F) One very frightening prospect is having to "pay back" recreational quota overages. This, again, is something being looked at, but it doesn't seem THAT imminent. They want comment on ideas of how to do it..and I personally don't think it can be done for a rec fishery with state-by-state quotas and only an estimate of the catch based on sampling. However, the commercials, for obvious reasons, really are very keen on having it applied to rec fishermen. I was told there was a lawsuit currently in the courts to force recs to pay back overages; I have no idea where it is or when a decision may come or how likely it is to be unfavorable; but if there WAS recreational overage payback, Virgina's rec flounder would be CLOSED in 2002. One thing to note is, because there IS no payback, Virginia really didn't "lose" anything by going matter what regs they had last year, even if they'd had a 16" or 16.5" size, they likely would have had to go to a 17.5" size this year no matter what.

G) Finally on Fluke, there was some discussion of ?slot? limits being allowed...this is also something you wont see this year...the problem is it is INCREDIBLY hard to calculate the appropriate regulations...a lot of people seem to want regs like one fish at 16? and then 2 more at 17.5? or over or something, but due to the way Flounder is managed it?s very hard to implement in a way to ensure the quota is met.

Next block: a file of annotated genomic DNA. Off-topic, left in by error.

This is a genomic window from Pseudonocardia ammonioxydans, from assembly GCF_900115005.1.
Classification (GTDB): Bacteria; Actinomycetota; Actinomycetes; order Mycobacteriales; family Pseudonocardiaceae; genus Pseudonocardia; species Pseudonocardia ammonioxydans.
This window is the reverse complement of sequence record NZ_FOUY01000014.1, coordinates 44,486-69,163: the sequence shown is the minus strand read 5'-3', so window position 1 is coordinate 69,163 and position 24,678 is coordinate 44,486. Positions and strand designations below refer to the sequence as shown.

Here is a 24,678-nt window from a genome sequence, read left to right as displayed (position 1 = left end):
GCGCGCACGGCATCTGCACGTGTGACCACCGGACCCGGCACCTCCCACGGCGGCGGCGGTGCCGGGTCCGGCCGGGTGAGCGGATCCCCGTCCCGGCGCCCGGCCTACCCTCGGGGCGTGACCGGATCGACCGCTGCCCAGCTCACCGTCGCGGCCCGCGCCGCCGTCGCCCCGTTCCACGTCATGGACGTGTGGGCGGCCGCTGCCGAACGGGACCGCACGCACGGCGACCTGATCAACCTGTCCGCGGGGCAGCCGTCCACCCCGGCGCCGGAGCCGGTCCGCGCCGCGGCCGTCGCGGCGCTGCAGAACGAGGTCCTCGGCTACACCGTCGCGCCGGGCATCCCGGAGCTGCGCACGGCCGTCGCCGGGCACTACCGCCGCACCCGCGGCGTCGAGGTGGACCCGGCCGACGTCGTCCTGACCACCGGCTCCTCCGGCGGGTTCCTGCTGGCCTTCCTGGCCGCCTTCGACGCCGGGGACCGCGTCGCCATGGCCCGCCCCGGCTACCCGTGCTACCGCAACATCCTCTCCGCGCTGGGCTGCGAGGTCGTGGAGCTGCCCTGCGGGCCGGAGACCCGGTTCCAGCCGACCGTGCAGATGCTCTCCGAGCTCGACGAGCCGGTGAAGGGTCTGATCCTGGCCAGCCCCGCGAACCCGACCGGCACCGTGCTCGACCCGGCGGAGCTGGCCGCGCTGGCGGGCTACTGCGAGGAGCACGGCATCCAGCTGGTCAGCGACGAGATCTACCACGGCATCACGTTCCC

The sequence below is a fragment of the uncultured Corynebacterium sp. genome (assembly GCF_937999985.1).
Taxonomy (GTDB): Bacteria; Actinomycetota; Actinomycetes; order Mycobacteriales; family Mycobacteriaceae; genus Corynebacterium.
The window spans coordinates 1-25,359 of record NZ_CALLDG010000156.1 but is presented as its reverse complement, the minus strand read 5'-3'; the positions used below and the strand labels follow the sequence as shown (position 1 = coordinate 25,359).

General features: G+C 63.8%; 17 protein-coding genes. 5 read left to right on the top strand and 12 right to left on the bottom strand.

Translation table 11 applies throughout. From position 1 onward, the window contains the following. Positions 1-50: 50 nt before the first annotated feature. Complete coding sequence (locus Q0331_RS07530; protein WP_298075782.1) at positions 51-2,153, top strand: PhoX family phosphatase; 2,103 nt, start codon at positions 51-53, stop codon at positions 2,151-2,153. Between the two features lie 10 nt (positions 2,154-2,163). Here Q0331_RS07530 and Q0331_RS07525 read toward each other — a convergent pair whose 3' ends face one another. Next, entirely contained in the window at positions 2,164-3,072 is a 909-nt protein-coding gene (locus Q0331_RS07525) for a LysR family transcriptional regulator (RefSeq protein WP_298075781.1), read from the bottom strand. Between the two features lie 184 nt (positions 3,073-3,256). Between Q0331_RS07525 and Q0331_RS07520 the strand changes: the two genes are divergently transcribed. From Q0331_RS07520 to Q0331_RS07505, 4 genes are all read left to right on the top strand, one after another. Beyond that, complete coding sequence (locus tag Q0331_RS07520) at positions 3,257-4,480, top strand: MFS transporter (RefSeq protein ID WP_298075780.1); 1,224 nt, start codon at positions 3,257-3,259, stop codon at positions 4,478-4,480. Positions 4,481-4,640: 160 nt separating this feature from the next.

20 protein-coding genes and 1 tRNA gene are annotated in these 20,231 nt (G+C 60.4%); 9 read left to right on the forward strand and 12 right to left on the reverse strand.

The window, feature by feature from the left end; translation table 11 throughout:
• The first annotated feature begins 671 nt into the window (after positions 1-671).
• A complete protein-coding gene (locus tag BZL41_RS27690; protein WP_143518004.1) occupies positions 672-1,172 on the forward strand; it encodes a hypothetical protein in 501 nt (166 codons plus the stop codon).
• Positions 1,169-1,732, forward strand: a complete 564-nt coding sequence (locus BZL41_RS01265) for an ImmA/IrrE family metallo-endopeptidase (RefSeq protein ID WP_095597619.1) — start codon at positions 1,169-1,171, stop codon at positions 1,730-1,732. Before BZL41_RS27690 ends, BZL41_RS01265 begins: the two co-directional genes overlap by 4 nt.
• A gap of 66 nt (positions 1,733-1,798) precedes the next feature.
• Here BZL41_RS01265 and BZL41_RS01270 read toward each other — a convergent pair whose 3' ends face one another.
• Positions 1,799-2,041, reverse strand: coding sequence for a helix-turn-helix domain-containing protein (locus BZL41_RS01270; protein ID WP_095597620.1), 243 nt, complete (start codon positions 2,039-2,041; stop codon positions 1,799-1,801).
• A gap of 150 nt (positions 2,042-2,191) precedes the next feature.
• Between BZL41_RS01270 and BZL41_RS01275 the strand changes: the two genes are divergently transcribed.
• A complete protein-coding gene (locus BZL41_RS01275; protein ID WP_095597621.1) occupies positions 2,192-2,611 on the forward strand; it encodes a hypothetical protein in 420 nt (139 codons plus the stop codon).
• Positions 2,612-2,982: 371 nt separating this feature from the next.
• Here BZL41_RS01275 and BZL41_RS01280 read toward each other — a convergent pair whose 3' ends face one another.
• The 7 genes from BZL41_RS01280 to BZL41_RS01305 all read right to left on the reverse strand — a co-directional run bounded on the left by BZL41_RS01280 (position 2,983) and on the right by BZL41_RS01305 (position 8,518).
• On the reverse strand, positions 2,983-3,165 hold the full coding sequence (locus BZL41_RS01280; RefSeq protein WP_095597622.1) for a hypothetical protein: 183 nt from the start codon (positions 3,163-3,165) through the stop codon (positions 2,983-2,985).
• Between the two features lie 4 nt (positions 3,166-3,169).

2) SCUP (known as ?Porgies? to most folks south of Massachusetts)

Not a huge deal to me personally since I fish the Mid-Atlantic (but it may be soon as there are signs that porgies may return in big numbers in DE and maybe MD very soon, as they were in the 60s) but it looks like more MASSIVE cuts. While the population is estimated to be rising very quickly, recreational catches are exploding.

A) In a change, it will be possible this year to have ?conservation equivalency? state by state, so they can choose their own regs to meet the required catch cuts. However, this will only apply in STATE waters; inside 3 miles. Thus, it will be like summer flounder last year, with differing regs in state and federal waters. There currently isn?t a plan in place, like for flounder in 2002, to allow the federal waters regs to match the state regs. Thus, each state will likely have their own porgy regs, but the regs beyond 3 miles will be the same all the way up and down the coast.

B) The overall catch must be cut by 39%.

There are 5 basic options:

a) 9 inch minimum size, 3 fish limit, and no closed season (states with higher min. sizes, i.e., Rhode Island in 2001 must keep them for 2002).

This one will obviously go over like a lead balloon for everyone and clearly isn?t going to happen.

b) 10 inch minimum size, 20 fish limit, open season from July 1 through October 3.

c) 10 inch size, 20 limit, open season from August 15 through October 26

d) 9 inch size, 15 fish limit, pen season from July 1 to September 28 (R.I. must keep 10 inch size.)